That quote belongs in Emilie Autumn’s psychological thriller novel, The Asylum for Wayward Victorian Girls.
I used it a few months ago in a post to describe Robin Williams and why, I think, he was in so much pain.
But I also think it’s true for me, and why I am in pain so much of the time.
Ten years ago, after reading Elaine Aron’s research on the highly sensitive person, I realized that I emerged from my mother’s womb without the extra layer of skin, the protective coat, most people are born with. Therefore I not only can intuit the emotions of someone else, but I feel them on a very deep level.
If someone I love is in pain, I am in pain, as well. And this is especially the case with my sisters and my mom. All boundaries that I pretend to put up for friends in turmoil come crumbling down when it’s my sister who can’t eat because she’s so anxious.
This last past Christmas, the pain was intense. All of my sisters and my mom were in town. Some of them were aching. As much as I tried to place a boundary there, I became irritable and grumpy. My husband finally took each of my shoulders with one hand, and turned me to face him. He looked straight into my eyes and said, “Their pain is not your pain.”
Their pain is not my pain.
Feeling pretty powerless over the situation I started a discussion on this topic in The Highly Sensitive Person group on Project Beyond Blue, the community for persons with chronic depression I launched last month.
“I’m not sure how NOt to feel this pain,” I explained. “What do you guys do?”
Here’s what they said.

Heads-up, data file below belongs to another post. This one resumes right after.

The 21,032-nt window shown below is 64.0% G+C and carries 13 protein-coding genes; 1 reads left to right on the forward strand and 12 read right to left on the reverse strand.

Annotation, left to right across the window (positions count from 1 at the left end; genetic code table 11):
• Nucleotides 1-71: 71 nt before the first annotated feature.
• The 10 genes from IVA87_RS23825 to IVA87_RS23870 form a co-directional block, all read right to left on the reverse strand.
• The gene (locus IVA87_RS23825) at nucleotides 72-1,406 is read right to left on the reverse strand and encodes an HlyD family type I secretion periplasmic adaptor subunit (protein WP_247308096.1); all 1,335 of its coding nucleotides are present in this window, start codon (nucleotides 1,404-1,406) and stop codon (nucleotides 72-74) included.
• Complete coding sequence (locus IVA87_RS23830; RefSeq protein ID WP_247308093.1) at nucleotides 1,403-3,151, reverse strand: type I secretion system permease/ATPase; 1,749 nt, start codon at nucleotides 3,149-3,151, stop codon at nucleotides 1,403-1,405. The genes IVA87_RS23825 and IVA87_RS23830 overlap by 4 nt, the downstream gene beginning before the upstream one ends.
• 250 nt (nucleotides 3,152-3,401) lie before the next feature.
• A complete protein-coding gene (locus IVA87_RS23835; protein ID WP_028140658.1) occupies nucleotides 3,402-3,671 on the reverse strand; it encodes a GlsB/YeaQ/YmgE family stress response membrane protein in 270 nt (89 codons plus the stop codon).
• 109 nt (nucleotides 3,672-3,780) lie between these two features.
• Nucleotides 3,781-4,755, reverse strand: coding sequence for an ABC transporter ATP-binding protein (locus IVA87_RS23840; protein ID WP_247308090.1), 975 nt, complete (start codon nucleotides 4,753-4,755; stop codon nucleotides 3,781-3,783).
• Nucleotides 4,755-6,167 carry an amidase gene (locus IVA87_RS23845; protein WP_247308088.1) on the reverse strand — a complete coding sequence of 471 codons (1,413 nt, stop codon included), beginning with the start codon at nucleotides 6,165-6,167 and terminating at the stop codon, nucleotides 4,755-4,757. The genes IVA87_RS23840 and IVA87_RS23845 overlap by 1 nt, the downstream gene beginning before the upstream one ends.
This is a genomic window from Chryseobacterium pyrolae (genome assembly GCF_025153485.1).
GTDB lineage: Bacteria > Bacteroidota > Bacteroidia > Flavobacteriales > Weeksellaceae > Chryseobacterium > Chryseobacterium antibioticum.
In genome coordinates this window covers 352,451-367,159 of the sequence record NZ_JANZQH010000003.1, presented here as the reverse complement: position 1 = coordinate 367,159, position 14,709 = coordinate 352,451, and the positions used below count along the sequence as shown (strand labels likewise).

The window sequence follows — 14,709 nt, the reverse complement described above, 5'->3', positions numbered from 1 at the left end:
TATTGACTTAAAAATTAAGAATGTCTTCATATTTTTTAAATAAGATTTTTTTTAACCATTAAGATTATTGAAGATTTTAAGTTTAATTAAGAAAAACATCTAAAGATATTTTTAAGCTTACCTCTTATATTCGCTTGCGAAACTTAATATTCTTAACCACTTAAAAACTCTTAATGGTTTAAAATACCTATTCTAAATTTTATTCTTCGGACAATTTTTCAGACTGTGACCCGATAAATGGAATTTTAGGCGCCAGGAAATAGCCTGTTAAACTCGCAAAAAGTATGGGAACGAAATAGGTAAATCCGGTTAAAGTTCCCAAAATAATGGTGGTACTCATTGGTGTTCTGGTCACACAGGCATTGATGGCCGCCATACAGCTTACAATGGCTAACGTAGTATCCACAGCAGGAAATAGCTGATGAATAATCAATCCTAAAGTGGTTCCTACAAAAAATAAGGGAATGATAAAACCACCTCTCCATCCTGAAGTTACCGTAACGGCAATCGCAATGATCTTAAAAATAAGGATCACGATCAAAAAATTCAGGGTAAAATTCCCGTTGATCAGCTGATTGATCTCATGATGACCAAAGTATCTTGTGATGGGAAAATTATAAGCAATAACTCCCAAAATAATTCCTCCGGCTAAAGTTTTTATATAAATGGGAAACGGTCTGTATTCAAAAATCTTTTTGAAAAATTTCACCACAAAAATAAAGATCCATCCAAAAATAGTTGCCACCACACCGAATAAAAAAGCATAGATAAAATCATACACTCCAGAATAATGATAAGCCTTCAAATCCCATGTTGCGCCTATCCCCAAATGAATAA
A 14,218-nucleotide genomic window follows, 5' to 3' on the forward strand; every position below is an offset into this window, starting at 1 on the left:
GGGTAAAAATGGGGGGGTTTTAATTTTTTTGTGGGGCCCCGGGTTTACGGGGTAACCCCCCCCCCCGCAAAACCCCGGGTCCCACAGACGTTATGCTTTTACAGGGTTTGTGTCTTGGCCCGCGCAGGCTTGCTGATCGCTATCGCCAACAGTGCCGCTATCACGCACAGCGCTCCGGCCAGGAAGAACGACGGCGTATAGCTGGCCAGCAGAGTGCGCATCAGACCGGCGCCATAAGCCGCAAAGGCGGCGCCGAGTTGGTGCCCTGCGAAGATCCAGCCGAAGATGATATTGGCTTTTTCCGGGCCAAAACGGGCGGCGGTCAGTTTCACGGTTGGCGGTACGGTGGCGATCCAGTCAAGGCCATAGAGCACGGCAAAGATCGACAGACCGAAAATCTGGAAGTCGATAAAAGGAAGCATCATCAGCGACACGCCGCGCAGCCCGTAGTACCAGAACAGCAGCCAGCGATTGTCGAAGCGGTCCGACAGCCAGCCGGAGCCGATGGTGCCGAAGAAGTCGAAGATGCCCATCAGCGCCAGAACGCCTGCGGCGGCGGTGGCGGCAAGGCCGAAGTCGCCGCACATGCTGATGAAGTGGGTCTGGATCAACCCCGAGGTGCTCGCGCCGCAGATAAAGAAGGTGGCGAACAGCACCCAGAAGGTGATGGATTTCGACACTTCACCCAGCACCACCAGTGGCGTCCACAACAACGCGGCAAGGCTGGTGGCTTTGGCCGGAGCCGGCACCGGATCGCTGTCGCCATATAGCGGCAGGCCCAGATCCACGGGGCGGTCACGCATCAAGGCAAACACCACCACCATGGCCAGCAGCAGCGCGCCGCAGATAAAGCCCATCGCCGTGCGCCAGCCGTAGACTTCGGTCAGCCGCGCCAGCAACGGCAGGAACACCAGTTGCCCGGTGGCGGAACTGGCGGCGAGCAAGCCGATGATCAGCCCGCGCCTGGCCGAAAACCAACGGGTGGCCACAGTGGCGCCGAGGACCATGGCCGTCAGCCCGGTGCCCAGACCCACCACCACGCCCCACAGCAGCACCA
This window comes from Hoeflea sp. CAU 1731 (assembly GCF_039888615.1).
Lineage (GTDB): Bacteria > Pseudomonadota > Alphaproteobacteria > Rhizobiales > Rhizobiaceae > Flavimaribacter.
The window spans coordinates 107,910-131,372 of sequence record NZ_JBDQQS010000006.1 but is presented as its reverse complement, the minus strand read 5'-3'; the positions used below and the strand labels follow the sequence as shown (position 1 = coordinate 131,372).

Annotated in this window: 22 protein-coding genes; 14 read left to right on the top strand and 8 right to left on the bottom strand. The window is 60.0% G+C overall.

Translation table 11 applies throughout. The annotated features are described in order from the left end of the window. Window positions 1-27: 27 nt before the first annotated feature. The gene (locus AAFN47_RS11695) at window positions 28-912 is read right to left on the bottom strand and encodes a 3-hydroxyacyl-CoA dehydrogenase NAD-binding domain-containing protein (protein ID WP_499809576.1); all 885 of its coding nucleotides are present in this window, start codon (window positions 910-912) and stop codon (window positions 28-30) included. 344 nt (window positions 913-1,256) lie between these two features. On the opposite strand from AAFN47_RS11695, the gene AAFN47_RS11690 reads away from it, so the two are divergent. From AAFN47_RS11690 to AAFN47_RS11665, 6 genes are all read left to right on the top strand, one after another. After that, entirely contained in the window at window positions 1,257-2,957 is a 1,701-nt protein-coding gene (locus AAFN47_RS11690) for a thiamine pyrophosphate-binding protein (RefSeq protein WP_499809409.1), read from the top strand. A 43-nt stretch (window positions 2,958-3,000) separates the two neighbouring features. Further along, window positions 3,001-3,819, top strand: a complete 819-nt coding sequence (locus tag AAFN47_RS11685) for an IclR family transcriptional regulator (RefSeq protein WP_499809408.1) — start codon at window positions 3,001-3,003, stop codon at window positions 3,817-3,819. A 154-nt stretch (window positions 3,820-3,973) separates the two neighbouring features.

1. Acknowledge that you are separate from your pain.
One woman reminded me of what I had written in some piece awhile back, while I was taking the Mindfulness-Based Stress Reduction (MBSR) program: that I am in pain, but I am not my pain. She explained, “For me that creates the best kind of separation. It doesn’t separate you from your loved ones, but it separates the pain from who you are.” That works for me, as I’m not sure I’m capable of not feeling it. And the more I try to run from the pain, the more I will find it, just as Thomas Merton said: “The truth that many people never understand is that the more you try to avoid suffering the more you suffer, because smaller and more insignificant things begin to torture you, in proportion to your fear of being hurt.” However, even if I feel it, I don’t have to make my pain my primary experience. My “I” is different from the experience of pain, if that makes any sense.
2. Be real together.
Another woman told a beautiful story about how most of us who suffer from a mood disorder aren’t afraid to look at something despite it being painful, when the normal response is to look away. She wrote: